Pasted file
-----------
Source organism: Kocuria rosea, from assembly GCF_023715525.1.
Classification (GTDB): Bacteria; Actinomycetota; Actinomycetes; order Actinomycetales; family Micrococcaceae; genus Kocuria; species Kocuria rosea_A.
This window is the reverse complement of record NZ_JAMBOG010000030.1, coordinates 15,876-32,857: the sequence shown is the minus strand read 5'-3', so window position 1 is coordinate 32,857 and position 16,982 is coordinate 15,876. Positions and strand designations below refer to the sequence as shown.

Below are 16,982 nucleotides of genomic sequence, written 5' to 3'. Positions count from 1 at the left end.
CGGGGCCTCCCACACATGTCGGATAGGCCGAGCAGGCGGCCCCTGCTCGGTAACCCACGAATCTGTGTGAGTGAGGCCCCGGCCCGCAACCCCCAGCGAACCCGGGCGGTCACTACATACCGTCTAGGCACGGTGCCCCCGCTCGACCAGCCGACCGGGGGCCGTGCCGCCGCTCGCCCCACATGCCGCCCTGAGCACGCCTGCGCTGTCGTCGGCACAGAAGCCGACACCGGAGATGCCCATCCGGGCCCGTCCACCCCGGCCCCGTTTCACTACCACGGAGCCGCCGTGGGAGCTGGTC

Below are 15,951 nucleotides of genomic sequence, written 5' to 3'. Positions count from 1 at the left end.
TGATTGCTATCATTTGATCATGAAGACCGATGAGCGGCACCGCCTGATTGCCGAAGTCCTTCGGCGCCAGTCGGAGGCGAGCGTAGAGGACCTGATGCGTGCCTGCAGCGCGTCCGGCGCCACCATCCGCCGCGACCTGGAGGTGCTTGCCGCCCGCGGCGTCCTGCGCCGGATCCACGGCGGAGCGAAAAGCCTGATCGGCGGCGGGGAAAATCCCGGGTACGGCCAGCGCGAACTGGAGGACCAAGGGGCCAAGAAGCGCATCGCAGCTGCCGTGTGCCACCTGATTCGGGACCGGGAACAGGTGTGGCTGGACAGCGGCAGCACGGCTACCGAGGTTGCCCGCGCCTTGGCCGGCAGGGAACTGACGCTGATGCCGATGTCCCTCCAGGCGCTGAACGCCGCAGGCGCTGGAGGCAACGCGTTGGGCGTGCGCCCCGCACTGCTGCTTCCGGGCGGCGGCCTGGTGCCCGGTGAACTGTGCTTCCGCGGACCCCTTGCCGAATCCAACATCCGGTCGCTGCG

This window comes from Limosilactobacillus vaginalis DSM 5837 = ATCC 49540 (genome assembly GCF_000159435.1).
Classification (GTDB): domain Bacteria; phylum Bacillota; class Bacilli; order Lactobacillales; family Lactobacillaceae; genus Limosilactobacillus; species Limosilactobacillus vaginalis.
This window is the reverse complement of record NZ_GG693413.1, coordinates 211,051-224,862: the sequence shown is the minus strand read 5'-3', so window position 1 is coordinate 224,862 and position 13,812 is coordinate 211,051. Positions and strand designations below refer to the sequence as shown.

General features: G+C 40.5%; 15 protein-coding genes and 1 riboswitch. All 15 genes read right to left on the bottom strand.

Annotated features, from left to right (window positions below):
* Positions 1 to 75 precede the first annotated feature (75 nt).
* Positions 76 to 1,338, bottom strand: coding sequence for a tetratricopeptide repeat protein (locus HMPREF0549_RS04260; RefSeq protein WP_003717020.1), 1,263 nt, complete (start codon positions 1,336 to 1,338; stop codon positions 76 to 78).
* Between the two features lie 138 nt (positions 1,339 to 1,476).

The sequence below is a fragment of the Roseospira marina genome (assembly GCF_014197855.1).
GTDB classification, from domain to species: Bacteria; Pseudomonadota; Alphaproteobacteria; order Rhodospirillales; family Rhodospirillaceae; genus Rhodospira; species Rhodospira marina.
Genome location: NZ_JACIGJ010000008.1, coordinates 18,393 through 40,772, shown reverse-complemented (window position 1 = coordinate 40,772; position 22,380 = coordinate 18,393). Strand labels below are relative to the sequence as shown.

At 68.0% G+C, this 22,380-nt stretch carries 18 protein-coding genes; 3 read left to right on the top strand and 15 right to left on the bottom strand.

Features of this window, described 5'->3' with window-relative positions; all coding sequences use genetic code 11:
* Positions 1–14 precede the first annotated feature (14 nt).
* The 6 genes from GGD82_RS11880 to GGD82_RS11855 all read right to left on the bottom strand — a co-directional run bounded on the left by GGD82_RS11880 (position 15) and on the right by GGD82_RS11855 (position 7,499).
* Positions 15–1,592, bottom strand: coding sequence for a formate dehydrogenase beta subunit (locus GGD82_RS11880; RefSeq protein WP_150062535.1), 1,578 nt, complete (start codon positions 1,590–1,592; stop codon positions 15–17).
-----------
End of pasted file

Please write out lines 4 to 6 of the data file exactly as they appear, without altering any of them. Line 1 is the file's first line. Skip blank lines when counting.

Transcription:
Below are 16,982 nucleotides of genomic sequence, written 5' to 3'. Positions count from 1 at the left end.
CGGGGCCTCCCACACATGTCGGATAGGCCGAGCAGGCGGCCCCTGCTCGGTAACCCACGAATCTGTGTGAGTGAGGCCCCGGCCCGCAACCCCCAGCGAACCCGGGCGGTCACTACATACCGTCTAGGCACGGTGCCCCCGCTCGACCAGCCGACCGGGGGCCGTGCCGCCGCTCGCCCCACATGCCGCCCTGAGCACGCCTGCGCTGTCGTCGGCACAGAAGCCGACACCGGAGATGCCCATCCGGGCCCGTCCACCCCGGCCCCGTTTCACTACCACGGAGCCGCCGTGGGAGCTGGTC

Below are 15,951 nucleotides of genomic sequence, written 5' to 3'. Positions count from 1 at the left end.